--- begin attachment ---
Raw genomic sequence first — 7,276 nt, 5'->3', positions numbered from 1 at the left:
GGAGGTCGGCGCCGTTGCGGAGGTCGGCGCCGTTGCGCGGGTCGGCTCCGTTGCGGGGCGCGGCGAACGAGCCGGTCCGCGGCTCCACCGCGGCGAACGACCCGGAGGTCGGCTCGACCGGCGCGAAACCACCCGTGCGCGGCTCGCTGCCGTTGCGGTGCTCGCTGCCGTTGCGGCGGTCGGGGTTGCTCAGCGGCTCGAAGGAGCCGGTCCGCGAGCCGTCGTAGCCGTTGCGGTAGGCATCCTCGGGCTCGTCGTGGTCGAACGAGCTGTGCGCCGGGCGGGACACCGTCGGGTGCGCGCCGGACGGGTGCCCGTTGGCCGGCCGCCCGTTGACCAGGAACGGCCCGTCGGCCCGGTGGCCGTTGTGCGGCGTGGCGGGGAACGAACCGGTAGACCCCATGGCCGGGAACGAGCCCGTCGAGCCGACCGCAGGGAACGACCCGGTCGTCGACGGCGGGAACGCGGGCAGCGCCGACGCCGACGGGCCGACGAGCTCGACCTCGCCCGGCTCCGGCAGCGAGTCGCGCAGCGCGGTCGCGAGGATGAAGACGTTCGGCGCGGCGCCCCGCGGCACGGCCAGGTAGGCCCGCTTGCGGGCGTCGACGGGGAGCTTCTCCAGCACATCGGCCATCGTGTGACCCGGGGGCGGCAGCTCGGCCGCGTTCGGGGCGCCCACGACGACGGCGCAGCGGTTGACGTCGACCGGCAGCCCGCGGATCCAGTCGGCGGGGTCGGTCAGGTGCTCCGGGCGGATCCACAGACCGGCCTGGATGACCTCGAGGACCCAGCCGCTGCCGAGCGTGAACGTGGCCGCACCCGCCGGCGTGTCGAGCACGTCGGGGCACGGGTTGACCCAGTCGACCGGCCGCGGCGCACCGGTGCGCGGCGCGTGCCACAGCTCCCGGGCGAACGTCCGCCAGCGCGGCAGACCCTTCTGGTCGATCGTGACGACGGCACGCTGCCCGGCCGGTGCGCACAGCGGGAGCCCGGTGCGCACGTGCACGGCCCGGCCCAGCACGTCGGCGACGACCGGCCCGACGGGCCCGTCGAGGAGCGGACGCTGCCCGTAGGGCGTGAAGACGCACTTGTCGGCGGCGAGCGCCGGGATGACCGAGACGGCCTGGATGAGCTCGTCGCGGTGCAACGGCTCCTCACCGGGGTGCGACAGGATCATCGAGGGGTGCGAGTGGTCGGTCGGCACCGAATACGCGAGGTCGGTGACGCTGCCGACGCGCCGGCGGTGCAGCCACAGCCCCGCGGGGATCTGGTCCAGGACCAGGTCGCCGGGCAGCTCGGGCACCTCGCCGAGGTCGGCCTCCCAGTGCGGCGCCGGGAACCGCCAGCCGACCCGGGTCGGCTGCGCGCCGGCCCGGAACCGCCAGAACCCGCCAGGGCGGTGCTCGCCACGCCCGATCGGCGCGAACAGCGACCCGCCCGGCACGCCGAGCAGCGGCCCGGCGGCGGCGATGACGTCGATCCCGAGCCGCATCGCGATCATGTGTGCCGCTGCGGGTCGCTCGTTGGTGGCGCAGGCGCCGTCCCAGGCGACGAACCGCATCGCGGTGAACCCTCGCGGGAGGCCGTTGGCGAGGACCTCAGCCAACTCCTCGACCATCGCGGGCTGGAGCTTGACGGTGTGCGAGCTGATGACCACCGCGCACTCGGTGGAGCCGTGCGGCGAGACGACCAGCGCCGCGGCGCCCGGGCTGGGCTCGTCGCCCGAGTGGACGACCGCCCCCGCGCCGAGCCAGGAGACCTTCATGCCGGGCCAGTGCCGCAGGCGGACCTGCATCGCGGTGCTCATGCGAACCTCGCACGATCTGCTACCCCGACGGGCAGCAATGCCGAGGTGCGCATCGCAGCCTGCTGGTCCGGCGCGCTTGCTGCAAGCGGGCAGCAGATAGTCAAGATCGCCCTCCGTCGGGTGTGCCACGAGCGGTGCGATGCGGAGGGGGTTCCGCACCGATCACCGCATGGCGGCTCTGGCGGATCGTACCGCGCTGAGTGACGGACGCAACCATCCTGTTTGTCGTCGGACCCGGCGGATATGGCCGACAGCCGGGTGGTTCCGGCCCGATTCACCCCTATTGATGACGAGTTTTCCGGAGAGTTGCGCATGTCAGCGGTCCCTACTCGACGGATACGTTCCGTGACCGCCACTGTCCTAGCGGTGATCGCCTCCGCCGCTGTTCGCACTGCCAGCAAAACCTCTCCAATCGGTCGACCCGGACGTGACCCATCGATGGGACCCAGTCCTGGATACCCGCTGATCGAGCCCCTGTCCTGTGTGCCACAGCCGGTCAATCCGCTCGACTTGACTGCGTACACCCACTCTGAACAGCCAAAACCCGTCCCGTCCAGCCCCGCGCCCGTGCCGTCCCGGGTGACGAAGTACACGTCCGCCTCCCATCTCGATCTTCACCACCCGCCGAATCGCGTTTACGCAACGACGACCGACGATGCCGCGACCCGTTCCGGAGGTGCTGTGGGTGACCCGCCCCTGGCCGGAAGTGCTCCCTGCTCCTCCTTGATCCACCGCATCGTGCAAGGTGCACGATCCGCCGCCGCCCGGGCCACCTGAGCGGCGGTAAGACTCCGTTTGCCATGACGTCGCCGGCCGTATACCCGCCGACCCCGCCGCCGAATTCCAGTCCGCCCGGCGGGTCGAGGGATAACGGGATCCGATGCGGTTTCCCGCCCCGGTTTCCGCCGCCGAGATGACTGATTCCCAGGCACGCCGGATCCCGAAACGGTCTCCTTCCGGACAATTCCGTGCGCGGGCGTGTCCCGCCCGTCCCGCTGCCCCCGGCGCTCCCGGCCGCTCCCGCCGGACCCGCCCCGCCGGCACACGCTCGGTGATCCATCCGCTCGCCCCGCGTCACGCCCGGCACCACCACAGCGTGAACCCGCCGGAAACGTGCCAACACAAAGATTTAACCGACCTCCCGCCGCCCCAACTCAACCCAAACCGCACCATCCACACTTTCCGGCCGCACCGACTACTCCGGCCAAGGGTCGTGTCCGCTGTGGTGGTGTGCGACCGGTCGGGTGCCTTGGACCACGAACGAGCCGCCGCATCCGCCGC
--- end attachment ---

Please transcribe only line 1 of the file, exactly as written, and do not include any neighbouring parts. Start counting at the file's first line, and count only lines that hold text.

Raw genomic sequence first — 7,276 nt, 5'->3', positions numbered from 1 at the left: